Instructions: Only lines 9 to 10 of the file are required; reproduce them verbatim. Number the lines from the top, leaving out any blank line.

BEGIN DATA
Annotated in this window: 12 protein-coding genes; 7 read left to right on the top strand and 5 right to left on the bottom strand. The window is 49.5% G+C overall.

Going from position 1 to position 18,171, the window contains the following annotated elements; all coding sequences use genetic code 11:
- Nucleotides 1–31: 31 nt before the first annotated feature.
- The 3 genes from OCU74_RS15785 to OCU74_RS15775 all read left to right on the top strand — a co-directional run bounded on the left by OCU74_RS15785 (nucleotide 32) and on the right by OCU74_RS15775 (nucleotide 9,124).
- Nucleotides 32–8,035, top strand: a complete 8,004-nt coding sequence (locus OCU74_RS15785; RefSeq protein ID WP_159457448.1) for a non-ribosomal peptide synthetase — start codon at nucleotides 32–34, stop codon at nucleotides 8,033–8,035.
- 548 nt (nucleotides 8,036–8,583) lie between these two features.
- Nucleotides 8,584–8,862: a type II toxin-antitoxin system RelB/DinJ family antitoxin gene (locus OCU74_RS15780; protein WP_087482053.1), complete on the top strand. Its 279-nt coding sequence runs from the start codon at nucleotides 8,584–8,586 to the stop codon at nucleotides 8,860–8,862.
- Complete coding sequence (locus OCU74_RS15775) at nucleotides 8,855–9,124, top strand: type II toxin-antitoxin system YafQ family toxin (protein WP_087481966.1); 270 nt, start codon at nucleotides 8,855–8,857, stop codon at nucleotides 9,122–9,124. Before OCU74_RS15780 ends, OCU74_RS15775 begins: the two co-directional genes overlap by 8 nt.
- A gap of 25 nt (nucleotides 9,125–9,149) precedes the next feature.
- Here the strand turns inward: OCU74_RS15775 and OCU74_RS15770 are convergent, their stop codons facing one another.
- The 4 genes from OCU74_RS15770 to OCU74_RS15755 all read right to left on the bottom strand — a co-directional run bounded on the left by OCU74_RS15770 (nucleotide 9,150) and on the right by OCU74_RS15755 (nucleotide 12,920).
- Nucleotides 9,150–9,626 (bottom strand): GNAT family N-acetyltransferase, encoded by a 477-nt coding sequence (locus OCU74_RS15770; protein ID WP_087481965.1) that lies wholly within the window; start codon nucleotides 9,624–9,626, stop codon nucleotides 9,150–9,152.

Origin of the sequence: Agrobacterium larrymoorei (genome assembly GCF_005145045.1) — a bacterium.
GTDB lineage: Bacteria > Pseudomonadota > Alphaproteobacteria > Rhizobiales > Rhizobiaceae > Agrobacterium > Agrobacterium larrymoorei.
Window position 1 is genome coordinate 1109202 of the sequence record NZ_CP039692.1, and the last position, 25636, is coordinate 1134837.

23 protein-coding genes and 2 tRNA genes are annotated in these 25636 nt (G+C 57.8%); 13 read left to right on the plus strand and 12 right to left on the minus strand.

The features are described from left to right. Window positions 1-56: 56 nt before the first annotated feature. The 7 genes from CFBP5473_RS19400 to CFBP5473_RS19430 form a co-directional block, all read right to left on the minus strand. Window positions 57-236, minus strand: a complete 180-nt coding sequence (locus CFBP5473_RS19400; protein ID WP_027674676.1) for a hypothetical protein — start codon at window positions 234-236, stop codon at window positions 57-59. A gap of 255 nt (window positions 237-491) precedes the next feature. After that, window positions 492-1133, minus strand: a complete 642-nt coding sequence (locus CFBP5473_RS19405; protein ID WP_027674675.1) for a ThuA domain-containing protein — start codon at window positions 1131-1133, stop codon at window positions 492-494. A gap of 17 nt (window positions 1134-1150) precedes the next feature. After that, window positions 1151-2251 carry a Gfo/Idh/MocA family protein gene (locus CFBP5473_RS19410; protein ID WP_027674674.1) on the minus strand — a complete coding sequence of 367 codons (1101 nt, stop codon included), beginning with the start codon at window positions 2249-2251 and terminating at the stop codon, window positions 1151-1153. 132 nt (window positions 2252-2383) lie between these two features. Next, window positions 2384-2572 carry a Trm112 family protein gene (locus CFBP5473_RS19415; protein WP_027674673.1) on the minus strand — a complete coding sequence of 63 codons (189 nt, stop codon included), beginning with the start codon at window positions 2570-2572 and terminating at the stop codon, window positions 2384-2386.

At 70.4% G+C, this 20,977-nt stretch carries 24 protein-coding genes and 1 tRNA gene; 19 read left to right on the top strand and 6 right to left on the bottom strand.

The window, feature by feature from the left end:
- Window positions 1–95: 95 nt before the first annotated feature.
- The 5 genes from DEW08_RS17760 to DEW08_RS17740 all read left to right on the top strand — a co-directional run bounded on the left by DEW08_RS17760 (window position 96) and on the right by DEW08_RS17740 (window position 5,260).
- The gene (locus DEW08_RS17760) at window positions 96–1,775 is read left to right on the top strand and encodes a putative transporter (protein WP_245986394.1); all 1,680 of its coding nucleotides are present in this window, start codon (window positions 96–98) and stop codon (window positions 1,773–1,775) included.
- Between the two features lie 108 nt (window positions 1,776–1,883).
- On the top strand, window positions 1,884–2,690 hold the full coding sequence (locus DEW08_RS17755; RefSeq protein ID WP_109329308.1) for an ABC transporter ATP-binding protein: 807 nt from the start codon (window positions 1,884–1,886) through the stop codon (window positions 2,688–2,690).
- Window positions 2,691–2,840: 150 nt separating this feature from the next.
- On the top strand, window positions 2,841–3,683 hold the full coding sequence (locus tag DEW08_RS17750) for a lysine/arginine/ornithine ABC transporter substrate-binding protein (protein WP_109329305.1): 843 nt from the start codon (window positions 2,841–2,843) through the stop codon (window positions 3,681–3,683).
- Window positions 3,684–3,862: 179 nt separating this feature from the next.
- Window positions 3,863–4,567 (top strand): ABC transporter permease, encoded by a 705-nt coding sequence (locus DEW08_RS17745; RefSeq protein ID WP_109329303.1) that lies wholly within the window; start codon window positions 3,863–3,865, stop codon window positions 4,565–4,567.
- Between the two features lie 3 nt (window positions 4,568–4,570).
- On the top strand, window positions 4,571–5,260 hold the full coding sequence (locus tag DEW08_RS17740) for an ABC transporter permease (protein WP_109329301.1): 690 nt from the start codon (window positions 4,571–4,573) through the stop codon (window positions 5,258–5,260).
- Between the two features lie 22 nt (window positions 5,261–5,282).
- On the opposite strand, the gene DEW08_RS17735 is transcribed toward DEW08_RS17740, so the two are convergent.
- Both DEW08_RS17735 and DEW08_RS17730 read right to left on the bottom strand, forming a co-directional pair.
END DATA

- A gap of 25 nt (nucleotides 9,125–9,149) precedes the next feature.
- Here the strand turns inward: OCU74_RS15775 and OCU74_RS15770 are convergent, their stop codons facing one another.